"The 2012 Story: The Myths, Fallacies, and Truth Behind the Most Intriguing Date in History"
By John Major Jenkins; Jeremy P. Tarcher/Penguin, 482 pages.
December 21, 2012 — It's either the first day of winter, or, according to some interpretations of the Mayan calendar, the last day of the world. Personally, I'm rooting for Old Man Winter because the alternative is a real downer. Doomsday scenarios have been around since humans first began contemplating life's intangibles, and so far, the human race has survived every apocalyptic prediction. I'm pretty sure we're all going to wake up on December 22 and find that we still have bills to pay and gifts to wrap, but in case the Mayan apocalypse happens and humanity gets wiped out on the 21st, this might be your last chance to read up on the potentially impending cataclysm.
To help explain the myths and truth surrounding the most talked about day of 2012, John Major Jenkins has written a detailed overview of Mayan history, cosmology and philosophy. Jenkins is an independent researcher who has spent many years studying Mayan culture, authoring several books on the subject of 2012ology (a term he uses in the book's introduction). He explains how the ancient Maya used a Mesoamerican long count calendar to calculate the occurrence of a "galactic alignment" — a rare astronomical event during which the sun will supposedly align with the Milky Way galaxy. It happens just once every 26,000 years, and 2012, according to Mayan calendars, is the big year. So, what does this mean exactly? Will there be mass destruction, global chaos, spiritual revelation, none of the above? There are lots of theories out there, and you may have your own, but read Jenkins' book to find out why he believes December 21, 2012 is not a day to dread.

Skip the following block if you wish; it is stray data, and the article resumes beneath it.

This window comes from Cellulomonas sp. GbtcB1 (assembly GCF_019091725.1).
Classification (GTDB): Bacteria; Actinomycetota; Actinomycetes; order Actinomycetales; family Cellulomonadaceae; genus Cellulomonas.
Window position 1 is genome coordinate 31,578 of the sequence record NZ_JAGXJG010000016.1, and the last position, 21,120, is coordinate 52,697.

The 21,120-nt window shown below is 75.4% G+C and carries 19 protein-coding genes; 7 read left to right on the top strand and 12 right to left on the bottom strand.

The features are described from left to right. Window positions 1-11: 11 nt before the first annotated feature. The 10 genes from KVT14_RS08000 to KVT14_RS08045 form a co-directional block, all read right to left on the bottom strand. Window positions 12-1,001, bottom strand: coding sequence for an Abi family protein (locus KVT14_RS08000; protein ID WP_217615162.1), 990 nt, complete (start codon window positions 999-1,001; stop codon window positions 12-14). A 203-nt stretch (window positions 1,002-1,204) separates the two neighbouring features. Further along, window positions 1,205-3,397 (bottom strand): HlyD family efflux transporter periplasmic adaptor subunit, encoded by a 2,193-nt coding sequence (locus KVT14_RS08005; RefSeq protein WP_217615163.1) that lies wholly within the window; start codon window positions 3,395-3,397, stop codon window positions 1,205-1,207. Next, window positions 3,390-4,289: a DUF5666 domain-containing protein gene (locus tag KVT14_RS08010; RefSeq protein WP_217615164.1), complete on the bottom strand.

Whether or not you believe in Mayan prophecies, there is no doubt that this coming Friday will generate all sorts of discussions about "end of the world" predictions. Some prognosticators may be disappointed when all the fuss turns out to be nothing, but I'll be relieved. After all, I still have lots of books I want to share with you. So, behave, Universe, behave.
Jan Johnston is the Collection Development Coordinator for the Fort Vancouver Regional Library District. Email her at firstname.lastname@example.org.